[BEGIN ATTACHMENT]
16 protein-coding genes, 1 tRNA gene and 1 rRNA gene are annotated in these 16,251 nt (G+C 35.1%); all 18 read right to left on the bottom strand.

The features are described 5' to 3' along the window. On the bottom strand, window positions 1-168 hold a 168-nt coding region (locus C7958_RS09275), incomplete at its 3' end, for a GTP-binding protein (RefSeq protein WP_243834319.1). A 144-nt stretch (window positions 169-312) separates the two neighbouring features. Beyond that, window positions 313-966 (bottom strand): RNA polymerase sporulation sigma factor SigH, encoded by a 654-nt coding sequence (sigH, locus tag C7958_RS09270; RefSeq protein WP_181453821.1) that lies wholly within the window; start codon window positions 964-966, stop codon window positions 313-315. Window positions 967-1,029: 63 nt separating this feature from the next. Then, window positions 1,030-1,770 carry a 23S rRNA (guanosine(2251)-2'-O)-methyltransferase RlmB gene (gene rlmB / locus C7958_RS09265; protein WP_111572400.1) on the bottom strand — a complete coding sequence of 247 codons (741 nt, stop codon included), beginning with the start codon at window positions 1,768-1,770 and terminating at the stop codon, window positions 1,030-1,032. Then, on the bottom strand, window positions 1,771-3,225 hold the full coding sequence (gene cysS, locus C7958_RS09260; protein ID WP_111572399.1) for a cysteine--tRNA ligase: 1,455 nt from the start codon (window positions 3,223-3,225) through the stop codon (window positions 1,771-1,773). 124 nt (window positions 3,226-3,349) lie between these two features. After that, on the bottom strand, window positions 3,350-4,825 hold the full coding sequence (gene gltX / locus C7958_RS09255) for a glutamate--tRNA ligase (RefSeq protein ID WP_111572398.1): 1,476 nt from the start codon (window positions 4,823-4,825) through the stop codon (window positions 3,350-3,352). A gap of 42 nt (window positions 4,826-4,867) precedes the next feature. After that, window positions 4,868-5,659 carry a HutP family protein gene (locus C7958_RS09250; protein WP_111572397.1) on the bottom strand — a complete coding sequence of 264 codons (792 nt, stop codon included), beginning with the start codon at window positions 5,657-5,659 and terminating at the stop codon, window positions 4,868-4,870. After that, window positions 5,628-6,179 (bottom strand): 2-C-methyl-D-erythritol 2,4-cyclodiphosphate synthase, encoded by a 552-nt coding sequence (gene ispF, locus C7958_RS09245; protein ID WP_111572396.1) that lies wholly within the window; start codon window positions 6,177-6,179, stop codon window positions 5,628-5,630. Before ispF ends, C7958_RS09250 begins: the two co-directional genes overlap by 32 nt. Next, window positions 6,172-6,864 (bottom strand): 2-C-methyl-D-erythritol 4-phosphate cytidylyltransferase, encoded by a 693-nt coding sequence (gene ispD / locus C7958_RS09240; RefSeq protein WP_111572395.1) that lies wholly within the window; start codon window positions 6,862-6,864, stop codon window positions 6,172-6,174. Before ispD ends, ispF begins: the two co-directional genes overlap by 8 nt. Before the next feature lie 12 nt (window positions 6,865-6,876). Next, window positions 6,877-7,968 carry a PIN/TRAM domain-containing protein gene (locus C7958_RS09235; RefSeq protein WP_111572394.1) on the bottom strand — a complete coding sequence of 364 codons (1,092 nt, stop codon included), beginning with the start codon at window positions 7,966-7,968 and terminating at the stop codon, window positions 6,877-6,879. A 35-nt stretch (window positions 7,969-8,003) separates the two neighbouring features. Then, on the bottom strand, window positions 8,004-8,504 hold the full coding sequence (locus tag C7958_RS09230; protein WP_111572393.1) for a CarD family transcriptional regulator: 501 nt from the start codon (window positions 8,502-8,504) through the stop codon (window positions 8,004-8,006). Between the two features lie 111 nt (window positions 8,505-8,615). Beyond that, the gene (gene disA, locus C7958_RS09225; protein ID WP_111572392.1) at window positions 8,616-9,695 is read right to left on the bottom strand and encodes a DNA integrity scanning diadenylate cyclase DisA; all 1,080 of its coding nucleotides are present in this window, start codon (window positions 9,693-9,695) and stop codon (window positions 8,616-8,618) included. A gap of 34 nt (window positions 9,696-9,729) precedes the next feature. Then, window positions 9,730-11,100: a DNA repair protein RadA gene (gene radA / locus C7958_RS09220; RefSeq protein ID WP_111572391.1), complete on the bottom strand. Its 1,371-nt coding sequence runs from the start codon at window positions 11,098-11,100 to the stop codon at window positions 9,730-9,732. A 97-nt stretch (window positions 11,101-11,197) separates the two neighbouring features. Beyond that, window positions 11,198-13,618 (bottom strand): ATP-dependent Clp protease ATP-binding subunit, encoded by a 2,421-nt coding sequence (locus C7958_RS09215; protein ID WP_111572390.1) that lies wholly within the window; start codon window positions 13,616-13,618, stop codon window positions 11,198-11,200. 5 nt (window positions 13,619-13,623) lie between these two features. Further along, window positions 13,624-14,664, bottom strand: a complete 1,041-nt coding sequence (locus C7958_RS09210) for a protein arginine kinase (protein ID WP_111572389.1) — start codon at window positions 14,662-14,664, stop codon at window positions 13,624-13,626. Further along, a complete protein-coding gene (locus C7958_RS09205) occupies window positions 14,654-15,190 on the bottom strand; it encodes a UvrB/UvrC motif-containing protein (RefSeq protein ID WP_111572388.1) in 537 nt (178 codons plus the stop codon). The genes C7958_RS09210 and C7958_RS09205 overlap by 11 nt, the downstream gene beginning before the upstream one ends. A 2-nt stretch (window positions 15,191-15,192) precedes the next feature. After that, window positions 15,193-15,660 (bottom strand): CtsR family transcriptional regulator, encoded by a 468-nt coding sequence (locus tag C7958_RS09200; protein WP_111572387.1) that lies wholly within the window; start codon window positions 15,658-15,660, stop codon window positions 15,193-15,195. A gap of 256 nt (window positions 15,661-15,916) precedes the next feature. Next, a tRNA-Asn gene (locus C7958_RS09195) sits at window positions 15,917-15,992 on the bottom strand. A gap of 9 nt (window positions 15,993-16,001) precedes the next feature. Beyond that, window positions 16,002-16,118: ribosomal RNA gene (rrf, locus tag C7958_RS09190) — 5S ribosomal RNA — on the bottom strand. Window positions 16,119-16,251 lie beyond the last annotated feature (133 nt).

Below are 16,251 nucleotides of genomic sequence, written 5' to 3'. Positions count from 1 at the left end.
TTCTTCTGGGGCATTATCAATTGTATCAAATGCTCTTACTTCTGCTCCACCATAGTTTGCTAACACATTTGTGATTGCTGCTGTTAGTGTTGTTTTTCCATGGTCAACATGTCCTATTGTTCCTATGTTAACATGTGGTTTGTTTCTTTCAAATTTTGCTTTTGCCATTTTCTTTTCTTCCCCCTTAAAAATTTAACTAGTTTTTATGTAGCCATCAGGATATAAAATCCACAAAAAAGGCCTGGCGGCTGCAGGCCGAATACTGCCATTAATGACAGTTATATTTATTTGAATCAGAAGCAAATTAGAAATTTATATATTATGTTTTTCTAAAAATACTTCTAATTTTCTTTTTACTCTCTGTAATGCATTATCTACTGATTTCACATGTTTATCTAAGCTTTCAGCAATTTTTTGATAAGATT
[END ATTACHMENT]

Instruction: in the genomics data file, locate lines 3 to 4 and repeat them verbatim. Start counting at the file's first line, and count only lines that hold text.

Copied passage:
Below are 16,251 nucleotides of genomic sequence, written 5' to 3'. Positions count from 1 at the left end.
TTCTTCTGGGGCATTATCAATTGTATCAAATGCTCTTACTTCTGCTCCACCATAGTTTGCTAACACATTTGTGATTGCTGCTGTTAGTGTTGTTTTTCCATGGTCAACATGTCCTATTGTTCCTATGTTAACATGTGGTTTGTTTCTTTCAAATTTTGCTTTTGCCATTTTCTTTTCTTCCCCCTTAAAAATTTAACTAGTTTTTATGTAGCCATCAGGATATAAAATCCACAAAAAAGGCCTGGCGGCTGCAGGCCGAATACTGCCATTAATGACAGTTATATTTATTTGAATCAGAAGCAAATTAGAAATTTATATATTATGTTTTTCTAAAAATACTTCTAATTTTCTTTTTACTCTCTGTAATGCATTATCTACTGATTTCACATGTTTATCTAAGCTTTCAGCAATTTTTTGATAAGATT